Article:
As we all know, metal is the devil’s music. It’s one of his better inventions. But every once in a while, the other team gave it a go. Here we have one of the earliest offerings of the Christian metal persuasion (and a Swedish one at that). Being one of the founding Christian metal acts had its perks, I suppose — most notably, being able to snatch up a cool Biblical band name before they were all taken. Leviticus was a nice choice. (Lazarus would have been my pick.)
I Shall Conquer! was released in Sweden in 1984 by Talking Music Records. This was actually an English language re-recording of Leviticus’ 1983 Swedish language album Jag Skall Segra! (Stanley & Andrew Music). In 1985, I Shall Conquer! was released in the States via Shadow Records (with a different cover). In 2000, Magdalene Records re-released I Shall Conquer! on CD for what I believe to be the first time in that format.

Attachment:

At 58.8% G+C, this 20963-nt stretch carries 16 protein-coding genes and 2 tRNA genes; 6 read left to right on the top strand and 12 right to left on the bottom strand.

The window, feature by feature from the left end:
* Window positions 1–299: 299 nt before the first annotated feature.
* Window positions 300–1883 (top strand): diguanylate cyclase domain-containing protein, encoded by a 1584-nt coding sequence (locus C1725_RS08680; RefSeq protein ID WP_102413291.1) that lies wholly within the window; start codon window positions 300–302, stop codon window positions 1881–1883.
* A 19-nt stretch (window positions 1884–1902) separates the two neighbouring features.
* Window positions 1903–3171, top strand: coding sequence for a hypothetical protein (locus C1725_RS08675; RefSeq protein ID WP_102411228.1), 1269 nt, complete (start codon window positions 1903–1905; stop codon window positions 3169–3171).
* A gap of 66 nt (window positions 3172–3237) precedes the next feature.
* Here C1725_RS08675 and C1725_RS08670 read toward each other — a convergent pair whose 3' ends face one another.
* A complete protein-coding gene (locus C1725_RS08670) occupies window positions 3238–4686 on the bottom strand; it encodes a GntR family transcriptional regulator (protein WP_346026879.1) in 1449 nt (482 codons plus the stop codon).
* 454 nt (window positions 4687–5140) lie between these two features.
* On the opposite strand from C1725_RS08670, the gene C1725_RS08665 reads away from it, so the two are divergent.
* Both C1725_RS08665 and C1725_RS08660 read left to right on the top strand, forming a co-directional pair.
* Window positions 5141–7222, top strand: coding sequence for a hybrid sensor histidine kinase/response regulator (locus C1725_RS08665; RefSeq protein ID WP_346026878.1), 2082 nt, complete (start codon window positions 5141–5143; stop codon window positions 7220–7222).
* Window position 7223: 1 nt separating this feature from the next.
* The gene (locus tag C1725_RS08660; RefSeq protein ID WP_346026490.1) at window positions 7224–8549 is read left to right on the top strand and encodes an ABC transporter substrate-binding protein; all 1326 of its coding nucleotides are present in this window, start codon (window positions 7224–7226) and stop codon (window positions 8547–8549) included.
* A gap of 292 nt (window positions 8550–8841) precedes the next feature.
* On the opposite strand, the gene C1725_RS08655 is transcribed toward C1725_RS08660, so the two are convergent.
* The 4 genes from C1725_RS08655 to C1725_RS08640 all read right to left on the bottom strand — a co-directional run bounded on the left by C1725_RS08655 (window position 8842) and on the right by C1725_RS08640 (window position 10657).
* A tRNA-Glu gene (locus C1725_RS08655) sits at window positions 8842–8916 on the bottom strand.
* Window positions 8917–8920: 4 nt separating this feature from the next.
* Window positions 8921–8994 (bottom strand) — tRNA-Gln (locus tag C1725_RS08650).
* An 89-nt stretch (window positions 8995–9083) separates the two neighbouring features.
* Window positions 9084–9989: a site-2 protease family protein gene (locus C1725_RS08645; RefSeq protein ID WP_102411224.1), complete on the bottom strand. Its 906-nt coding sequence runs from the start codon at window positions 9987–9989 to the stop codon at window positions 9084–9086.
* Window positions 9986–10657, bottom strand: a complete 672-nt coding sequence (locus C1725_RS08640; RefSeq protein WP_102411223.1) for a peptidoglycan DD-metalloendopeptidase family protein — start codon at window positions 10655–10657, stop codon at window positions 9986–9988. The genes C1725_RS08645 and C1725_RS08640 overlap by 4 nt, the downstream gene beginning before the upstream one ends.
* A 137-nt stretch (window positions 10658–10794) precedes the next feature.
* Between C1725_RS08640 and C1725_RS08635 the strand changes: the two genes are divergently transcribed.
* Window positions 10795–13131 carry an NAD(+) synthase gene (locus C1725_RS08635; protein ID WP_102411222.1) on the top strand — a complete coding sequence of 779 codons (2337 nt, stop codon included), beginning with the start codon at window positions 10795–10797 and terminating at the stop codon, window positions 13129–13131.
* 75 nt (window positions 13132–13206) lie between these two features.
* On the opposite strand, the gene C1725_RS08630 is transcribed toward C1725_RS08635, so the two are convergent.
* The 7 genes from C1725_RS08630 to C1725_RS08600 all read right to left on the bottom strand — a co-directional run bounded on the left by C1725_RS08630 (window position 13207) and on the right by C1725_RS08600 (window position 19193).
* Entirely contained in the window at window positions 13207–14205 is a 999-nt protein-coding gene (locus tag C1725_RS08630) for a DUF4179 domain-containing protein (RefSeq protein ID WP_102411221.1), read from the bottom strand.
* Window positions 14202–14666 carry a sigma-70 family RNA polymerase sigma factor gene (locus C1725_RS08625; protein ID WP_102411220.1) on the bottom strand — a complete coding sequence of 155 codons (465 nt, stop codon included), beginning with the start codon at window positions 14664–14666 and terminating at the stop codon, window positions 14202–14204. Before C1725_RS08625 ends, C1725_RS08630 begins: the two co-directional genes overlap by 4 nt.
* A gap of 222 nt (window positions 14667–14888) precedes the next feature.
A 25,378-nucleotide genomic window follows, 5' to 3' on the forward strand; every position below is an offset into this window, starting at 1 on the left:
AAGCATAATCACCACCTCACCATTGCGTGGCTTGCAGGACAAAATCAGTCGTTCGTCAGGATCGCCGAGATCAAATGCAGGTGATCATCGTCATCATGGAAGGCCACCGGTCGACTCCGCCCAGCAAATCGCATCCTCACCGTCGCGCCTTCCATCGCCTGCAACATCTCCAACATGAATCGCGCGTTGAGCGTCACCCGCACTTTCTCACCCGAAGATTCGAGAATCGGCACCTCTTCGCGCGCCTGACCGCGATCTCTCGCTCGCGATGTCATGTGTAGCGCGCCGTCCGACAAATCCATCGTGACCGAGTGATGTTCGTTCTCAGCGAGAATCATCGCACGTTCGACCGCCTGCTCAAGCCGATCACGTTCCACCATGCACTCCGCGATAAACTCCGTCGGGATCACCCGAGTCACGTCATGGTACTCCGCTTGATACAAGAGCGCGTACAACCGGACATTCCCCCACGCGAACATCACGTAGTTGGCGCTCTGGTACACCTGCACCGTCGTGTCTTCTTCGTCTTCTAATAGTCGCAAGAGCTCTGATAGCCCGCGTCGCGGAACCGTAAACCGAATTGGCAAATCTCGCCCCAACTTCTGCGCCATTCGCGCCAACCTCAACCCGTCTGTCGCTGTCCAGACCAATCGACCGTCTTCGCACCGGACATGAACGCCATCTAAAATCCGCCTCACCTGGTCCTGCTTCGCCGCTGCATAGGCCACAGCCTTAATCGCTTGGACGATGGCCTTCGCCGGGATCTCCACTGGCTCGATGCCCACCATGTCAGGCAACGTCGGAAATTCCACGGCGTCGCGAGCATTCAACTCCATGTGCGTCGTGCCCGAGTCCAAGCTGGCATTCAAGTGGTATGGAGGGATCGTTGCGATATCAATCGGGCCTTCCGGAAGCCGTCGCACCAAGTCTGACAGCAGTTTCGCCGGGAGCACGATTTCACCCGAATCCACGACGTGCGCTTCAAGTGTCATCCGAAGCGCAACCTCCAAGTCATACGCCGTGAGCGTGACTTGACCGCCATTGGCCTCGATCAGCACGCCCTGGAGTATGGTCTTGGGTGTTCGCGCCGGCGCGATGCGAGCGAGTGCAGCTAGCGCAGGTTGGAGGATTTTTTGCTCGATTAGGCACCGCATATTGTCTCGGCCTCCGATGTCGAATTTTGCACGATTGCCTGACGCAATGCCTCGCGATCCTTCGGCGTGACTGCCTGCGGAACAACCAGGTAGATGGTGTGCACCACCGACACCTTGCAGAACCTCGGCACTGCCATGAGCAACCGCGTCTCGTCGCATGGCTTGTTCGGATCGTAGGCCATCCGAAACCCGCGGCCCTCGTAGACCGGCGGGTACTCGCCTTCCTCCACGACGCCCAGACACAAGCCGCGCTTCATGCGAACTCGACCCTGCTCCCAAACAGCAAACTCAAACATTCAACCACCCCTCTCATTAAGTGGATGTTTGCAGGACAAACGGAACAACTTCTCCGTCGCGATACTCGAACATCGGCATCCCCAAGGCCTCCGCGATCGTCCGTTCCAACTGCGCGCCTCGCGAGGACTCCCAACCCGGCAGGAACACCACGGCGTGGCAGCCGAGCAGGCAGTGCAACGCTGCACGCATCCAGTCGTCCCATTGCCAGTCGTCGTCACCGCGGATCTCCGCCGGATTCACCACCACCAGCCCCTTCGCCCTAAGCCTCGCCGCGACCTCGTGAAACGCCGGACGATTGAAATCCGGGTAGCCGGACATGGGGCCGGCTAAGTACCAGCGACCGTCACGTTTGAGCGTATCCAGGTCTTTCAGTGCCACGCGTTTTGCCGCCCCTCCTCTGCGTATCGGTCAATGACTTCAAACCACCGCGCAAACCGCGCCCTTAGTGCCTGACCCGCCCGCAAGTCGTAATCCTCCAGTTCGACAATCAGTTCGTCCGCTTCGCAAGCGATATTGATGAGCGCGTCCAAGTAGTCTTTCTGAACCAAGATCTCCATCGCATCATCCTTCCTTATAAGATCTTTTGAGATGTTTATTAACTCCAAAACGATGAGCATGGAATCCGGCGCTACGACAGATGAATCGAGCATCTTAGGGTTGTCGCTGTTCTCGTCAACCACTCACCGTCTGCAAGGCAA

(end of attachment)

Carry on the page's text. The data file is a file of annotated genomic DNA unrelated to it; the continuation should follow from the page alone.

I’m not a man of religion, but I’ll never let that get in the way of me enjoying some tasty old school metal. I Shall Conquer! is a crusty, shoddily produced effort, delivered bluntly yet mightily, not unlike a Heavy Load or Axewitch offering. Though somewhat cheap sounding and admittedly dated, I can’t help but love I Shall Conquer! for one simple reason… it’s just so damn catchy! Guitarist and song writer Bjorn Stigsson had an uncomplicated approach to penning tunes, usually relying on the well-worn ‘verse-chorus-verse-chorus-bridge-chorus’ template. For the most part, Leviticus didn’t bother with too many extracurricular complications like long instrumental sections or extended lead breaks. In many songs, the verses transition to the choruses virtually without warning, as if cut and pasted into place. But behind the righteous bellow of vocalist Hakan Andersson and the band’s steadfast adherence to melody above all else, Leviticus certainly found their way into my blackened heart, as unholy as it may be. Favorites here include the uplifting Action More Than Words and Striving Forwards. Another highlight is the surprisingly pleasant ballad All Is Calm. As I Shall Conquer! comes to a close with a song called Psalm 23, we are once again reminded to fear no evil, even if strolling through the valley of the shadow of death. Will do, Leviticus. Will do. My score: B+